Read the latest news about research conducted by investigators in the College of Earth and Mineral Sciences. Our faculty and students are continually advancing technology, creating solutions and expanding knowledge with new and innovative research.
Chemical clues in waters near Marcellus Shale gas wells in rural Pennsylvania can identify new drilling-related sources of methane contamination, according to scientists.
An $800,000 grant from the U.S. Department of Energy will allow Penn State researchers to investigate a new approach for removing rare-earth fission products from the molten salt baths where used nuclear fuel is electro-refined to recycle uranium and minimize nuclear waste.
Dramatically longer-lasting, faster-charging and safer lithium metal batteries may be possible, according to Penn State research, recently published in Nature Energy.
Penn State researchers are developing a range of innovative technologies to harvest the sustainable energy of natural processes to power our future.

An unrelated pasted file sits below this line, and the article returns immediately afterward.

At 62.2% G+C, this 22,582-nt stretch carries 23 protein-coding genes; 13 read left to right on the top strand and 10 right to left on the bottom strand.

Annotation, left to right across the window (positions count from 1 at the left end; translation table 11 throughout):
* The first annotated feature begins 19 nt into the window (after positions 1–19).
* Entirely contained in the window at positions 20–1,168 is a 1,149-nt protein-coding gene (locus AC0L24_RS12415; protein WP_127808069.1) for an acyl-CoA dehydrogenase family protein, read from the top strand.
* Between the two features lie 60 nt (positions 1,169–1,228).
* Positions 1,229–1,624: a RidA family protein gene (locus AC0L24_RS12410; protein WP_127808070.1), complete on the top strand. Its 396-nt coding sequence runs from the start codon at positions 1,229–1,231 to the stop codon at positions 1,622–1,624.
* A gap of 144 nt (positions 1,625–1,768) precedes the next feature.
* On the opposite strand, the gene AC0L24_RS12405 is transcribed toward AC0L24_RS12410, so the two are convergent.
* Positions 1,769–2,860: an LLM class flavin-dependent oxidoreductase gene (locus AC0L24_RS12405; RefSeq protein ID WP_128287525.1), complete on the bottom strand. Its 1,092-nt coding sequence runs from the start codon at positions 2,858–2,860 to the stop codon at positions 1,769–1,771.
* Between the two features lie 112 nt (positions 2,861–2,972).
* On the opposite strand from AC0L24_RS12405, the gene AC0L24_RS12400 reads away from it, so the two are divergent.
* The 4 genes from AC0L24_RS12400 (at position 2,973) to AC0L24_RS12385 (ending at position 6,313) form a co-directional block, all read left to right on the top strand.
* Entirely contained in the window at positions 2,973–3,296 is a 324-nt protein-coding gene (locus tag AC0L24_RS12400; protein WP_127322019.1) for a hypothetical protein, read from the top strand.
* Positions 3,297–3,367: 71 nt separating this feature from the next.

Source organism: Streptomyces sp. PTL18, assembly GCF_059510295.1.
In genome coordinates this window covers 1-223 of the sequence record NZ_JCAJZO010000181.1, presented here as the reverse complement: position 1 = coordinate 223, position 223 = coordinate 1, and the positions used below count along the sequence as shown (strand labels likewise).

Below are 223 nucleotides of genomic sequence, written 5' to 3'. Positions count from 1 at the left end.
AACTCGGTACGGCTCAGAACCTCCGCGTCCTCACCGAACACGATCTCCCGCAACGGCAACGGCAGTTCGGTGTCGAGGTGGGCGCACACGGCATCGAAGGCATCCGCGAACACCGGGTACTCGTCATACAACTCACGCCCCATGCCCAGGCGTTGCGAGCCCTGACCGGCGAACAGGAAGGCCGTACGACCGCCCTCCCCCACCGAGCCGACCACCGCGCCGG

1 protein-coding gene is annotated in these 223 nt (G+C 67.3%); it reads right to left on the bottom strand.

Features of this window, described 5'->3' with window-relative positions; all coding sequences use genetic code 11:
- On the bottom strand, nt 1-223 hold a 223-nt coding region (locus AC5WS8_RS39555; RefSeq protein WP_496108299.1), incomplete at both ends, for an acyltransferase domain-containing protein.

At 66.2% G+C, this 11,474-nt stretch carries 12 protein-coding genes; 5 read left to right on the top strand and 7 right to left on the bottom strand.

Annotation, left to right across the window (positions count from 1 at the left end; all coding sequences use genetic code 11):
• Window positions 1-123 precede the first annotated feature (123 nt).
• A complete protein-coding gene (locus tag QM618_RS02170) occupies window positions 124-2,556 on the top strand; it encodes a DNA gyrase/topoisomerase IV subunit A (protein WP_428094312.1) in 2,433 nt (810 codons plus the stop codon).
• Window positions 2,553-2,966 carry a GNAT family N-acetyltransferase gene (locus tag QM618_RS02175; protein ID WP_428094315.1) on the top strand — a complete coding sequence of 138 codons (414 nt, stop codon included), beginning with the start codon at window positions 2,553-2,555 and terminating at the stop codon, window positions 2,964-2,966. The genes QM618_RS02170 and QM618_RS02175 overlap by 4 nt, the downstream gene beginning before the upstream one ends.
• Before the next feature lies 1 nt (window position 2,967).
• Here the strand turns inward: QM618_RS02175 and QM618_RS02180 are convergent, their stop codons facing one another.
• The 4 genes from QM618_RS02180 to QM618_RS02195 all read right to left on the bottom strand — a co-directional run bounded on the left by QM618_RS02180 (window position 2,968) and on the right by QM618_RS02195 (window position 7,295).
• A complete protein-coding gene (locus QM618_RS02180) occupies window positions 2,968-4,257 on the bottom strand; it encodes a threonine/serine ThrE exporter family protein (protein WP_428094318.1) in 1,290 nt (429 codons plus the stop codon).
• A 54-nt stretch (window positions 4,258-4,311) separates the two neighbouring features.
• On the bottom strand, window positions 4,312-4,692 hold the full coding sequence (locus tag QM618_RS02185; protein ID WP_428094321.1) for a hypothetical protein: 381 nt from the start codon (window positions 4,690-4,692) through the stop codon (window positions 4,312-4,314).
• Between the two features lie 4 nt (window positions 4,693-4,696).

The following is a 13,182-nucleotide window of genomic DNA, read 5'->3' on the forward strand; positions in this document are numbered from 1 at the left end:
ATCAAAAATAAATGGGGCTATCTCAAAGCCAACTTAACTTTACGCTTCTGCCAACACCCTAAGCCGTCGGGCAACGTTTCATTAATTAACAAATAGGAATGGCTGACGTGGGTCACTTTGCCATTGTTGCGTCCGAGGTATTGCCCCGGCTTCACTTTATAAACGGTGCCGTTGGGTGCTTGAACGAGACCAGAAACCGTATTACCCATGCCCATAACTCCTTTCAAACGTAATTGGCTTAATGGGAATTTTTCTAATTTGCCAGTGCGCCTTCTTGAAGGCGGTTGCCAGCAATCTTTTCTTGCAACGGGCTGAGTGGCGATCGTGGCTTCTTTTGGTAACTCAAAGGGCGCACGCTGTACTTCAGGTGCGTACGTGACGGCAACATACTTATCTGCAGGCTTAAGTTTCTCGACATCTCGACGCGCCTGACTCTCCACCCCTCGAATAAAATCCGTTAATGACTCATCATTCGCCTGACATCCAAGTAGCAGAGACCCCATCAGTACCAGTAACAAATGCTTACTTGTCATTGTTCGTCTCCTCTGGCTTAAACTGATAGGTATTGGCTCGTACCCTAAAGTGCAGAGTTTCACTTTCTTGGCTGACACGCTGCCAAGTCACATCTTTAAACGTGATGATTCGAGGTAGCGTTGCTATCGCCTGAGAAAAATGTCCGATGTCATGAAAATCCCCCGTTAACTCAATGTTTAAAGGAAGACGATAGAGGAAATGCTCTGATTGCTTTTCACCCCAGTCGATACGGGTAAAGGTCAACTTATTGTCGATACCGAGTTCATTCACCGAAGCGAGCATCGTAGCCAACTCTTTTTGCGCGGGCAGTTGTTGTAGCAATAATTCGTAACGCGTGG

Penn State researchers are working on new technology to capture CO2 before it gets into the atmosphere and either sequester it or use it to create new products.
Almost 40 percent of the energy we use goes to heat, cool, light, and power appliances in the buildings where we live and work. Penn State is a global leader in making its buildings more energy efficient through green design and sustainable construction practices.
Penn State scientists, policy experts, and physical plant managers are exploring how to navigate the transition from fossil fuels to renewable energy sources so we can get the greatest value out of the green technologies that are becoming available.
The past few years have brought a surge in battery technology. Here's a sampling of how Penn State researchers are changing the battery landscape.
Research that models nearly 60 years of air quality in West Africa could lend insights into better forecasting a hazard that affects more than 350 million people in the region, according to an international team of researchers.
A super-absorbent material developed by Penn State scientists could dramatically reduce the environmental impact of oil spills on oceans and allow recovered oil to be refined normally.